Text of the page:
In space, especially in orbit around Earth like on the International Space Station (ISS), astronauts experience microgravity. This doesn’t mean there’s no gravity at all, but the gravitational pull is much weaker than on Earth’s surface. This state is often described as weightlessness.

Movement in microgravity

In this environment, astronauts don’t walk as they do on Earth. Instead, they push off surfaces to move. A gentle push from a wall, ceiling, or other surface sends them floating across the cabin. They use their hands and feet to grab onto handrails or other fixtures to steer themselves or to stop.

Controlled motions

Because of the lack of resistance, movements in microgravity must be more deliberate. Sudden or forceful movements can send an astronaut spinning or bumping into objects or walls. Learning to fly or move efficiently in space involves mastering the art of gentle, controlled pushes and grabs.

Adapting to microgravity

New astronauts spend a significant amount of time adjusting to this way of moving. They learn how to control their speed and direction and how to perform tasks while floating. This adaptation is crucial for their safety and effectiveness aboard spacecraft.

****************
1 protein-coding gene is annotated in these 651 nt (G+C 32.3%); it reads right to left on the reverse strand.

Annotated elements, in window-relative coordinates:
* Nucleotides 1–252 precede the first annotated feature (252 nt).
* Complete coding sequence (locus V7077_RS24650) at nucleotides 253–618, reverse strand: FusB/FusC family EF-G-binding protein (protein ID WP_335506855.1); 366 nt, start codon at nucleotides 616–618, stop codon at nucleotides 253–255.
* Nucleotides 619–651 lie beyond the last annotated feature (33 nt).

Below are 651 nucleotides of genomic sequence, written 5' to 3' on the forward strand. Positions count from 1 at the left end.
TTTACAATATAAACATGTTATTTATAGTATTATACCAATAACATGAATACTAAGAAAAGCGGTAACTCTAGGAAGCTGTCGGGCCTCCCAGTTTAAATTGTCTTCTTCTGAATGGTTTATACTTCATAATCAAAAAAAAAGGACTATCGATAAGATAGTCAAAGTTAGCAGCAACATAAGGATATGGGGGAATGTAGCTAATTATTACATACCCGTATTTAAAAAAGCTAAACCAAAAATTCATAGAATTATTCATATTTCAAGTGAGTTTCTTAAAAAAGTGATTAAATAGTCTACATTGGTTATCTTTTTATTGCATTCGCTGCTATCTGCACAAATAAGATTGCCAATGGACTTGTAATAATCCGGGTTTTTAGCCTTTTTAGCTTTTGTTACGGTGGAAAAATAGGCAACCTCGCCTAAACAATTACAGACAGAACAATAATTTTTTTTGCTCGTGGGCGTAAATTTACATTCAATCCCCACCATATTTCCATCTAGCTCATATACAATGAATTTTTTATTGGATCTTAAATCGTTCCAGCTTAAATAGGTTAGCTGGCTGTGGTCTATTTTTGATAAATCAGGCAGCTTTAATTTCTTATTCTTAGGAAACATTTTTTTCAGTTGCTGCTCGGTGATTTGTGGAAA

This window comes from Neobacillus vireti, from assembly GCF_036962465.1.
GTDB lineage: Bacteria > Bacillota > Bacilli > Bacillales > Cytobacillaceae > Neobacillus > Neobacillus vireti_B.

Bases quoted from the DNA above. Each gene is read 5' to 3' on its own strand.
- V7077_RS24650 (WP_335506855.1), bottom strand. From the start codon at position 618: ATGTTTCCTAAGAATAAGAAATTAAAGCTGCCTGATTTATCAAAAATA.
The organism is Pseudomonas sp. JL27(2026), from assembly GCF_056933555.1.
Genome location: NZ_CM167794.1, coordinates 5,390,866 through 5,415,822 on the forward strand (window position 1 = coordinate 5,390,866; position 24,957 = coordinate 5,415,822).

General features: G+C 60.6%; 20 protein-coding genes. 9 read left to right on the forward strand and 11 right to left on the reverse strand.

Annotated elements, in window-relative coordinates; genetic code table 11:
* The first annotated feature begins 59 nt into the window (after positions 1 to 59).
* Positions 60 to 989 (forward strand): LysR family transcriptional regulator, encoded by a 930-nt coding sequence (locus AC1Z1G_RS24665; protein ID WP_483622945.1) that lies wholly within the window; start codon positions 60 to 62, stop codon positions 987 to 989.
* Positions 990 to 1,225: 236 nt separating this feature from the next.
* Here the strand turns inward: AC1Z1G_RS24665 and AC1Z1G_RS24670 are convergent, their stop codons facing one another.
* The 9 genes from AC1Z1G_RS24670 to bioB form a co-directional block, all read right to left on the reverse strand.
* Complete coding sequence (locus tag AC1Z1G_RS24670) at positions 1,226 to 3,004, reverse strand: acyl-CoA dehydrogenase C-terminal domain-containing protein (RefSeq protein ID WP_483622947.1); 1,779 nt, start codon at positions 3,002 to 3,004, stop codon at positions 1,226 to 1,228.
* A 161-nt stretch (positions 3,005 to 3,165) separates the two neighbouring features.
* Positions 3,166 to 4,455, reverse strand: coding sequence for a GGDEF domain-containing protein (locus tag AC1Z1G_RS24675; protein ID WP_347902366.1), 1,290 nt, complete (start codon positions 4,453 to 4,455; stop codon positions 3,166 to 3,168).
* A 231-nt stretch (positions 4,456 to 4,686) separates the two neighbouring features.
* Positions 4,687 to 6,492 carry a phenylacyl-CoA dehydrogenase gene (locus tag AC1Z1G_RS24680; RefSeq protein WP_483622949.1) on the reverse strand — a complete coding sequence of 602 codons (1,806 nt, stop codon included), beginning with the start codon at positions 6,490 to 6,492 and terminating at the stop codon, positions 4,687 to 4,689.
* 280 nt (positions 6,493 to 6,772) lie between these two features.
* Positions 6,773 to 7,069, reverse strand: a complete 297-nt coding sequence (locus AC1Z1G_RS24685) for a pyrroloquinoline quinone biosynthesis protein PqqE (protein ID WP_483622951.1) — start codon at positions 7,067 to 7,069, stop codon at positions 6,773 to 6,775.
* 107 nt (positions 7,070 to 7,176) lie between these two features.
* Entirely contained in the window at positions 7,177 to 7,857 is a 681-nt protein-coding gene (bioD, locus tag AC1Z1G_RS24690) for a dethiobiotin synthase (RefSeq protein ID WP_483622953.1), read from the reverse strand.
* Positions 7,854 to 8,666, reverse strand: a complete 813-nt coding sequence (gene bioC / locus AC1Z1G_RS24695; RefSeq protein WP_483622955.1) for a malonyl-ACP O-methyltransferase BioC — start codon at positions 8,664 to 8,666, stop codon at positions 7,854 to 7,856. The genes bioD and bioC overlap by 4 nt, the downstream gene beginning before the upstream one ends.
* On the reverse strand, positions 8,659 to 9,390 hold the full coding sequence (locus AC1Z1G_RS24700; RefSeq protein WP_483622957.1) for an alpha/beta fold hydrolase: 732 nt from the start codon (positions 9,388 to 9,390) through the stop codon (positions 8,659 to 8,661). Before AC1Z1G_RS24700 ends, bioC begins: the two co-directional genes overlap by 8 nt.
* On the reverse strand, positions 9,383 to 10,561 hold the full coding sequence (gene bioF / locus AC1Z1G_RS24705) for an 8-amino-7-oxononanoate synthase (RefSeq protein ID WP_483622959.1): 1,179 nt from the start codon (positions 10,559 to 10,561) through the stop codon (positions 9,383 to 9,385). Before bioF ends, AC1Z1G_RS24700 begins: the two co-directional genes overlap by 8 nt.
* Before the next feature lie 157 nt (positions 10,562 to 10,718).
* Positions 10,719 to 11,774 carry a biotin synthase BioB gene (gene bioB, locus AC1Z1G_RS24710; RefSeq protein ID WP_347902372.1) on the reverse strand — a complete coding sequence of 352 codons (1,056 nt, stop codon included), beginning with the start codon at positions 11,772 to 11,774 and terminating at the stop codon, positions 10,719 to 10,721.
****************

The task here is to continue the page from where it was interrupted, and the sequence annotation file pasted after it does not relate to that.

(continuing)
In essence, astronauts fly in space by leveraging the unique conditions of microgravity, using surfaces to propel and direct themselves, and mastering the art of movement without the familiar pull of Earth’s gravity.

Implications: From space to aging

The study has implications far beyond space travel. The ISS is a potentially hazardous environment, and the research shows that astronauts maintain the ability to move quickly and precisely in emergencies.

“On a number of occasions during our experiment, the ISS had to perform evasive maneuvers,” recalls Harris. “Astronauts need to be able to go to safe places or escape hatches on the ISS quickly and efficiently in an emergency. So, it was very reassuring to find that they were actually able to do this quite precisely.”

Perhaps even more intriguing, the research offers insights into how aging affects our perception and movement here on Earth. As we get older, our sense of balance often declines, leading to a greater risk of falls.

The study suggests that those problems may not solely stem from the inner ear system’s deterioration, as previously thought. Maybe, as we age, the connection between how far we perceive we’ve moved and how our bodies actually react to maintain balance weakens – an area worth investigating further.

The future of astronauts flying in space and beyond

The York University study is just the beginning. Professor Harris and his team plan to investigate other space-related changes in perception. This work paves the way for safer, more successful space exploration on future missions to the Moon and Mars.

It also sheds light on health concerns here on Earth, helping us understand the mysteries of aging and how to live better, longer lives. Isn’t it amazing how reaching for the stars can improve life right here on the ground?

The study is published in the journal NPJ Microgravity.